Keep in mind that almost all symptoms of acid reflux occur, and are at their worst, shortly after eating.  However, it is also common for symptoms to be present when lying down or sleeping.  Symptoms of acid reflux tend to come and go and may last for minutes, but can also remain for several hours.  Symptoms usually go away when acid is neutralized by medication such as an antacid, or sometimes with a natural remedy.   

If you are experiencing any of the above symptoms, you are likely suffering from acid reflux.  If you are experiencing symptoms frequently, this could be an indication that you are suffering from GERD.  In either event, it is best to speak to your health care provider about your symptoms and your concerns, so you can receive a proper diagnosis and discuss your treatment options.

Grab your free copy of Kathryn Whittaker’s brand new Acid Reflux & GERD Newsletter - Overflowing with information to help you recognise the various acid reflux symptoms and for information on following an acid reflux diet please visit Stop Acid Reflux Now.  

Will Treating Acid Reflux Cure Your Bad Breath?

Posted in Uncategorized, Health & Fitness on August 4th, 2008

The chances are that if you suffer from acid reflux, you may also be aware that your breath isn’t quite as fresh as those non-GERD sufferers around you.  The fact is that when acid refluxes into your esophagus, that horrible sensation and taste is also accompanied by a not-so-pleasant smell.  If you’re simply sitting at home alone watching television, it’s uncomfortable, but your breath doesn’t really bother anyone but you.  However, if there’s anyone around you, the chances are that they’ll soon be taking a step back, scrunching their noses, or handing you a mint.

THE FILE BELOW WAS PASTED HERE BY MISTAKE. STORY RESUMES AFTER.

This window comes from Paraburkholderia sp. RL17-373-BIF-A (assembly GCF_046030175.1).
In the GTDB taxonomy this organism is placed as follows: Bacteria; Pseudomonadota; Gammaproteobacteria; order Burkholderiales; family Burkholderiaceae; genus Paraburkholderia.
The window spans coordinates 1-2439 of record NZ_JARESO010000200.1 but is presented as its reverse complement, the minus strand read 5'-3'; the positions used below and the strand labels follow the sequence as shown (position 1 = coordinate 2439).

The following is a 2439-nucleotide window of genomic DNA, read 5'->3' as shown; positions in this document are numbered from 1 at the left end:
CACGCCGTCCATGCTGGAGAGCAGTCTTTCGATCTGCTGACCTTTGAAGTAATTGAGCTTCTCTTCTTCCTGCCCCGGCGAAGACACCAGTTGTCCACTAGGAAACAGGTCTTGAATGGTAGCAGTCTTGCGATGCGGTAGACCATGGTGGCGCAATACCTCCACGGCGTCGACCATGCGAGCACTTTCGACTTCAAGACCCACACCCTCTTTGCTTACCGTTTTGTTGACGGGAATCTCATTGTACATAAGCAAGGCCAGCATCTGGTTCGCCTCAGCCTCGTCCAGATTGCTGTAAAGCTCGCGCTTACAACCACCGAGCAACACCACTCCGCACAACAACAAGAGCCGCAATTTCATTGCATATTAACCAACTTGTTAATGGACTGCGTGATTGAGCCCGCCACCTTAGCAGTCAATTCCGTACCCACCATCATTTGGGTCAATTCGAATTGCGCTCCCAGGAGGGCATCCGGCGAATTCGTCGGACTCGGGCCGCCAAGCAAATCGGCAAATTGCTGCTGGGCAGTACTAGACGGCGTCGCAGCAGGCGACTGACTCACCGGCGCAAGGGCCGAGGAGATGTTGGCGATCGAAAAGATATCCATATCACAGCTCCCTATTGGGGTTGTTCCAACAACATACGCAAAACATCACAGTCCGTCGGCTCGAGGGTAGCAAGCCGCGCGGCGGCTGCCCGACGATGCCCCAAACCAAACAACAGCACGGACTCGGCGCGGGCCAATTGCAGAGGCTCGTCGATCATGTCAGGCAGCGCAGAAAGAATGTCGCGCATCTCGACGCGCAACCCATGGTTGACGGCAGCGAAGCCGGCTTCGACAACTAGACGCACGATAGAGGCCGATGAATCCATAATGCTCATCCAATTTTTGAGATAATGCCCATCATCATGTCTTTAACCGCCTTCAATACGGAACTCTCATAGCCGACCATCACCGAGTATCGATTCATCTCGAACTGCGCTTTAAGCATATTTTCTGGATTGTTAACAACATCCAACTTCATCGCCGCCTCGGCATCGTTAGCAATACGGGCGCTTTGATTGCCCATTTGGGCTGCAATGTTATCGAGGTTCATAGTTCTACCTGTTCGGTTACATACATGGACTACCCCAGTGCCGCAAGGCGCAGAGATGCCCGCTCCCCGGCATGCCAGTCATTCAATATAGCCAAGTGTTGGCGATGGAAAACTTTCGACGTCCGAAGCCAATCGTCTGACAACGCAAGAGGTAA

But how do you know when your breath is really that bad? You’ve tried breathing into the palm of your hand, but you simply can’t tell.  One technique recommended by experts on job interviews and social interaction is to give the inside of your wrist a quick lick (assuming you’re not wearing perfume there) and wait for it to dry.  Once it’s no longer wet, smell the spot – does it smell sour or unpleasant?  If so, you’ve got bad breath.

But what can a GERD sufferer do?  You’ve likely heard that peppermint and other forms of mint, such as that in chewing gums, breath mints, and other breath-improving products can actually aggravate your acid reflux and, in turn, make your breath even worse. 

Don’t panic. There are many things that you can do to ensure that your breath stays as pleasant as possible.  If you speak to your doctor, a nutritionist, or a naturopath, they will likely tell you that your first step is to change your diet.  You need to eat foods that help keep your acid reflux under control.  The more you experience acid reflux, the worse your breath will be. 

When you’re choosing your next meal (and all of those that follow), try to keep both your acid reflux and your breath in mind.  Onions, garlic, spicy foods, and fried foods tend to give most people bad breath.  But since these foods also aggravate acid reflux symptoms, then your reaction to them will be twice as unpleasant – to you and those around you. 

You can also start trying to lower your stress level through various activities such as exercise, relaxation, yoga, breathing techniques, and anything else that will calm you down.  Stress can contribute to bad breath, though many people are unaware of this fact, and can also encourage behaviors that worsen acid reflux.  So if your breath is already prone to being sour due to GERD symptoms, then you’ll want to work on your stress levels to stop the situation from getting any worse.

Once you start reducing stress levels and begin eating better, you’ll quickly discover that these changes not only make an enormous difference, but they’re not half as difficult as you’d through they’d be.  The trick is to make the changes slowly and ease them into your life while building the positive habits. 

You may also find that by taking certain medications or natural or herbal GERD remedies, you’ll give yourself just that much more of an advantage for keeping your bad breath under control.

Grab your free copy of Kathryn Whittaker’s brand new Acid Reflux & GERD Newsletter - Overflowing with easy to implement methods to help you find out about acid reflux bad breath and for information on GERD halitosis please visit Stop Acid Reflux Now